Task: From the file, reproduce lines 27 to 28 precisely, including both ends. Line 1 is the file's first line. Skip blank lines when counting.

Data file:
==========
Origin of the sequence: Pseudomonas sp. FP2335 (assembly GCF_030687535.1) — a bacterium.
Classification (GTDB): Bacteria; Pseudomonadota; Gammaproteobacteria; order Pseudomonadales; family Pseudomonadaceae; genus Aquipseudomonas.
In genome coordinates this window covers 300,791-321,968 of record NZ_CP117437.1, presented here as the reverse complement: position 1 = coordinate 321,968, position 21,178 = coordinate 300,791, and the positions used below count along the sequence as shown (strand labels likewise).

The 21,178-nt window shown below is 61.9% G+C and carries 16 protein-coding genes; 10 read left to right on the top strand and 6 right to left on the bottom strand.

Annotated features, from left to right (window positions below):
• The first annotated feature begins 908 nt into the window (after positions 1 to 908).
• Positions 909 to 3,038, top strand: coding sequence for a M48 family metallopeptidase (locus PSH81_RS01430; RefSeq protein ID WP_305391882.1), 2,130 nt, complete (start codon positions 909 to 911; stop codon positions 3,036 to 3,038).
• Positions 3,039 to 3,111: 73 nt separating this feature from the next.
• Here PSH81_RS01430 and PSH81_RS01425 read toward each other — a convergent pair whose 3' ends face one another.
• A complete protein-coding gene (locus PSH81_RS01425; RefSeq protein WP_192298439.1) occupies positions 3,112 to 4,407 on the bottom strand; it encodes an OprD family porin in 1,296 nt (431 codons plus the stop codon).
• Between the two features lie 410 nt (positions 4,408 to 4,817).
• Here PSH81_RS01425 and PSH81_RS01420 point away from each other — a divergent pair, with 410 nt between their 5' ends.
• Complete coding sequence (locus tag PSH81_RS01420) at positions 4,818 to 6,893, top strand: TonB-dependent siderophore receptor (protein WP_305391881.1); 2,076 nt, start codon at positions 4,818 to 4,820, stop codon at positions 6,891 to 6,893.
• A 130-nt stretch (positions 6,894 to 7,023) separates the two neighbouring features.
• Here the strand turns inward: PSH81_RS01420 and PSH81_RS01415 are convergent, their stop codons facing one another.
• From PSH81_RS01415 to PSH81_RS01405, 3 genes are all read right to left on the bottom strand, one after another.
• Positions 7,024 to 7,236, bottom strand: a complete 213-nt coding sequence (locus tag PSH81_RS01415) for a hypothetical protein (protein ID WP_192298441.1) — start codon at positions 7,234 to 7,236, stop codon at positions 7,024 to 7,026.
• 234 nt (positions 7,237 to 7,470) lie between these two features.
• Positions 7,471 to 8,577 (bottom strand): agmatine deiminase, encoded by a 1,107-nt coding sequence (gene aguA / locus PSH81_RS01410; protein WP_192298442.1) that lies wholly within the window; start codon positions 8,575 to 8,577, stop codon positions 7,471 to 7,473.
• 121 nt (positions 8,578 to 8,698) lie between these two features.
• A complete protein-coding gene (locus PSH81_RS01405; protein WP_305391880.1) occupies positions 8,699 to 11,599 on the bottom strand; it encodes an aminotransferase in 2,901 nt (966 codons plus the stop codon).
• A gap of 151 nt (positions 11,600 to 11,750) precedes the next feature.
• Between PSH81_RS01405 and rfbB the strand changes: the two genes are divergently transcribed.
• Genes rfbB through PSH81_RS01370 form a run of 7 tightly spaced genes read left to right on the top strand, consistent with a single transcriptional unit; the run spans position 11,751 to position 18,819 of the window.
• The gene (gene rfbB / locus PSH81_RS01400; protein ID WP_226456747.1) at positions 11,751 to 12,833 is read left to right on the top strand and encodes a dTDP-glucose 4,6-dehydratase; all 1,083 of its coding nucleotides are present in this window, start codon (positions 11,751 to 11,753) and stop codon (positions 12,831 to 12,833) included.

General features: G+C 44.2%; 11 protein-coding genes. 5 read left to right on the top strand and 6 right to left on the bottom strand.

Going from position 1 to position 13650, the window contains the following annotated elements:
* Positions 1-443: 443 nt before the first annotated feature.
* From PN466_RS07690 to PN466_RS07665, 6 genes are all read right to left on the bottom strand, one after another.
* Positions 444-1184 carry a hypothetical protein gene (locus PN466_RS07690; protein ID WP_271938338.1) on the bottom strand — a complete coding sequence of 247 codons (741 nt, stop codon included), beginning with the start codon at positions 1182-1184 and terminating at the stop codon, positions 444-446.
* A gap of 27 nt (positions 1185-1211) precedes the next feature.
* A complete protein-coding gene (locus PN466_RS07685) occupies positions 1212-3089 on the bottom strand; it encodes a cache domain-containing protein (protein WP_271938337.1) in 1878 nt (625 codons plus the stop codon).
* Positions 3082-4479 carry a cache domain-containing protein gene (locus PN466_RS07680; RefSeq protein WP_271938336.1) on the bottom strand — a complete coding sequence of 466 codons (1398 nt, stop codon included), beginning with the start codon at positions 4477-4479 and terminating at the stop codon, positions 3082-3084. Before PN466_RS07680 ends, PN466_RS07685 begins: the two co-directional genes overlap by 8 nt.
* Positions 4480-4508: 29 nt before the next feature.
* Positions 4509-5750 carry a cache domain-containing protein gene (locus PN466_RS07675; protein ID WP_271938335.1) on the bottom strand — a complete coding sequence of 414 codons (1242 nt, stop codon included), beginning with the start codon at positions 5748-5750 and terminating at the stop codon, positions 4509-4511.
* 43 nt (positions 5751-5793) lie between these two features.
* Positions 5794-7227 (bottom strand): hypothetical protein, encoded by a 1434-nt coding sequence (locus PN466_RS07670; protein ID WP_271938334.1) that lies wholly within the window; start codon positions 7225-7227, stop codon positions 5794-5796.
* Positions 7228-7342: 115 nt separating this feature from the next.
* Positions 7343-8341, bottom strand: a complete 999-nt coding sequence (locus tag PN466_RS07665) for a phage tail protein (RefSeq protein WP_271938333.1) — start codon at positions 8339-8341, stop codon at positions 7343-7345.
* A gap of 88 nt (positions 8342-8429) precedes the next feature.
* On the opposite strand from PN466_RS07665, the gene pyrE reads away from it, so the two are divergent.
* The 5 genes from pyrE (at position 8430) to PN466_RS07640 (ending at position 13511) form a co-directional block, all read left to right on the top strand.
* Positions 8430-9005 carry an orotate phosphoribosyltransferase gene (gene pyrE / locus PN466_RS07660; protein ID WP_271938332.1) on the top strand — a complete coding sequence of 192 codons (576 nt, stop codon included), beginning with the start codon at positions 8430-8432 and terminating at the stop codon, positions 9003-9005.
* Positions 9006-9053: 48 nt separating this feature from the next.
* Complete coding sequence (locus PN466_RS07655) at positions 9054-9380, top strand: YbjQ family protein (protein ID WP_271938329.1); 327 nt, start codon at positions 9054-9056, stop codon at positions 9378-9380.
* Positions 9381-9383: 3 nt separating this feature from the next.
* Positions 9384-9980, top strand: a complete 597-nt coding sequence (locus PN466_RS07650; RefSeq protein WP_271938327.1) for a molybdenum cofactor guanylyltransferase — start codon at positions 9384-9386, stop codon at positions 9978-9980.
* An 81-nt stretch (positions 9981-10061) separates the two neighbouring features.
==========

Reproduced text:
Going from position 1 to position 13650, the window contains the following annotated elements:
* Positions 1-443: 443 nt before the first annotated feature.